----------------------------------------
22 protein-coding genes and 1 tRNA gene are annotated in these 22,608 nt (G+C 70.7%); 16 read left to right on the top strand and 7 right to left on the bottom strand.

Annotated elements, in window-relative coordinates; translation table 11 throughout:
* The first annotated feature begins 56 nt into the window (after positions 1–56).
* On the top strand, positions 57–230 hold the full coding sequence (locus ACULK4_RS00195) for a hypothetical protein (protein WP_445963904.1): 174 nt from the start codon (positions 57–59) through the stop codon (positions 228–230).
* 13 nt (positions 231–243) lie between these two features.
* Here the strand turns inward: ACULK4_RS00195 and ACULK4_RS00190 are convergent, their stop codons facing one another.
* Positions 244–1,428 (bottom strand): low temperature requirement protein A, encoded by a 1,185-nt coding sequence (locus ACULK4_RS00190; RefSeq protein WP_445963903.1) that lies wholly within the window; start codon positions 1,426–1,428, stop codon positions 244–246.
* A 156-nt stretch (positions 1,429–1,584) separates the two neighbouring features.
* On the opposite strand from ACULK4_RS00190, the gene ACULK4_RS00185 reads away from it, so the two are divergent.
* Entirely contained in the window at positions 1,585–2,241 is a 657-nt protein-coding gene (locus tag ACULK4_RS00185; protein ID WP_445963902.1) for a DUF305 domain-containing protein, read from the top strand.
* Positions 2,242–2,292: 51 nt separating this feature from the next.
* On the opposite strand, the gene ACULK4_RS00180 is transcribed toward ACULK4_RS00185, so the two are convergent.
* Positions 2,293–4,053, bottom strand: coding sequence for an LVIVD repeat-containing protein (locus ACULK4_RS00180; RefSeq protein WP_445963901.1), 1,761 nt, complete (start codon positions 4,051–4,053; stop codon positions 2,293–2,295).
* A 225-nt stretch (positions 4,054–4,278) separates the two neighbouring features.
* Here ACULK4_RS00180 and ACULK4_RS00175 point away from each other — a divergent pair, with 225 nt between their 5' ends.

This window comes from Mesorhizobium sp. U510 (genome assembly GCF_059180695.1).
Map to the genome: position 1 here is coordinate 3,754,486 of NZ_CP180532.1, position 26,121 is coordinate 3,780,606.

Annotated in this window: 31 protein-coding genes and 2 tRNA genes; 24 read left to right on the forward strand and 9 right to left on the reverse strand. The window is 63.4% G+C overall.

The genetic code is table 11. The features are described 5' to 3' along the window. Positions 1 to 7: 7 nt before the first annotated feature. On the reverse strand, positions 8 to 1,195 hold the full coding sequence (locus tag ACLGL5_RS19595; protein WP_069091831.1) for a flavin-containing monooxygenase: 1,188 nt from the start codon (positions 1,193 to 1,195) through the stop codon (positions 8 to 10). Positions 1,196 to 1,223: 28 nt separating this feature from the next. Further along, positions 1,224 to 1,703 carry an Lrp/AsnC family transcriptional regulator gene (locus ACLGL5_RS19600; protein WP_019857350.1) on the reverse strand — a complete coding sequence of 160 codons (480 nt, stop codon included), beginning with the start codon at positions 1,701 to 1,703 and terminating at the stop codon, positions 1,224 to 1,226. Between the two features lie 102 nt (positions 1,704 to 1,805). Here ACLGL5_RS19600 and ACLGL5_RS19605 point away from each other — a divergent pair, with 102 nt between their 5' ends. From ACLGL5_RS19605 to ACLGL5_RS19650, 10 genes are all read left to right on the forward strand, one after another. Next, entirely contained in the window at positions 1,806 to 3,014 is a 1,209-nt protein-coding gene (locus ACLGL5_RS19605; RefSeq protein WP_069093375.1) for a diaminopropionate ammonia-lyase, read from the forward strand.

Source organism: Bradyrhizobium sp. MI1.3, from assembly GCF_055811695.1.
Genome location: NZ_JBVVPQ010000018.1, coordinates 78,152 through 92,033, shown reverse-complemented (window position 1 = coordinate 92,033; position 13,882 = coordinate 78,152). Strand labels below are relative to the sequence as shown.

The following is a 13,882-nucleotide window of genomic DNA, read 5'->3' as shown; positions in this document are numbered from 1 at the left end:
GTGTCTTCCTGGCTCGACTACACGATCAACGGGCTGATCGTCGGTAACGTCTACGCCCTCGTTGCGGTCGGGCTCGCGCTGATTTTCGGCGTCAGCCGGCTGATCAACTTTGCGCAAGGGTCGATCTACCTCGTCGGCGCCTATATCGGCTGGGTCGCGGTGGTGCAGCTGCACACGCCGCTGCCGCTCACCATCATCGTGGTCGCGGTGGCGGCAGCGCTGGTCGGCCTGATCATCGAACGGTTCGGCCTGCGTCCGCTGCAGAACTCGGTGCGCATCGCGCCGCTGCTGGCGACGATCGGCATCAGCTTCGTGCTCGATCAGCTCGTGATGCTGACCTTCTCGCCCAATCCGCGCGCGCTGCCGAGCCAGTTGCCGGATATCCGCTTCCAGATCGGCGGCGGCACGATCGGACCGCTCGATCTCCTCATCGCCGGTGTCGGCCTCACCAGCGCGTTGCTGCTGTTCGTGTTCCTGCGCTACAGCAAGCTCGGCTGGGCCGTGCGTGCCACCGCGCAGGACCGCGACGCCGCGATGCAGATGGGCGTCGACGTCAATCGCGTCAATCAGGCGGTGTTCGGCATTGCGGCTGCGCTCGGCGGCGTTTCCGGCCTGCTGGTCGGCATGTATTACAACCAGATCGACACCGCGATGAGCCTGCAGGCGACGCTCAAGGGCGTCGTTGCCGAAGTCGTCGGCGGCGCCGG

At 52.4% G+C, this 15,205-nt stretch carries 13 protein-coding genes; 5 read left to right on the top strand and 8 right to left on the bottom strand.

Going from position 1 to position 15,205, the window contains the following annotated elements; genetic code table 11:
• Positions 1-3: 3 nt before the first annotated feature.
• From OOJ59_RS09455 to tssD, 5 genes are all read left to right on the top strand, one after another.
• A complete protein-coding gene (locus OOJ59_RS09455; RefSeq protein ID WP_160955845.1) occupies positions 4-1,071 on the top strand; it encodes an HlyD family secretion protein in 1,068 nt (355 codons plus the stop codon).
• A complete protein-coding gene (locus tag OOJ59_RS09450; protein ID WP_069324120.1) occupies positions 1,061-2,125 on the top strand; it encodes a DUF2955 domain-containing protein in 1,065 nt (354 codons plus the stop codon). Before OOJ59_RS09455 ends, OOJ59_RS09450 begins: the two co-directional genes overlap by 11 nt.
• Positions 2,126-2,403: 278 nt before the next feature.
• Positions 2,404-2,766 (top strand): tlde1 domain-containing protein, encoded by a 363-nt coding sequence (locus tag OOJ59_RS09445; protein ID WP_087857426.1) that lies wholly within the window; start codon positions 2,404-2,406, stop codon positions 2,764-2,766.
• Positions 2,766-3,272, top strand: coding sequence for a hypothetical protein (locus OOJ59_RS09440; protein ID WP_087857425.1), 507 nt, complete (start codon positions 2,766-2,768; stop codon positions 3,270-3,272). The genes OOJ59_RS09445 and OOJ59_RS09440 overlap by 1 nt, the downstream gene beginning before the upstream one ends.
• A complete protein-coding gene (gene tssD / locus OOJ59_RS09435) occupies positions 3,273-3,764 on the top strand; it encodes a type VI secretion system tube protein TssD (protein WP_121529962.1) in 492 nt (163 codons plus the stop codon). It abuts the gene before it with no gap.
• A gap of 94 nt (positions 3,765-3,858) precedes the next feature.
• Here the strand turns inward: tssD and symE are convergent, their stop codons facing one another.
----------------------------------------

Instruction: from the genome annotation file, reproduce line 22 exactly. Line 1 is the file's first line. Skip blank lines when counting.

The following is a 13,882-nucleotide window of genomic DNA, read 5'->3' as shown; positions in this document are numbered from 1 at the left end: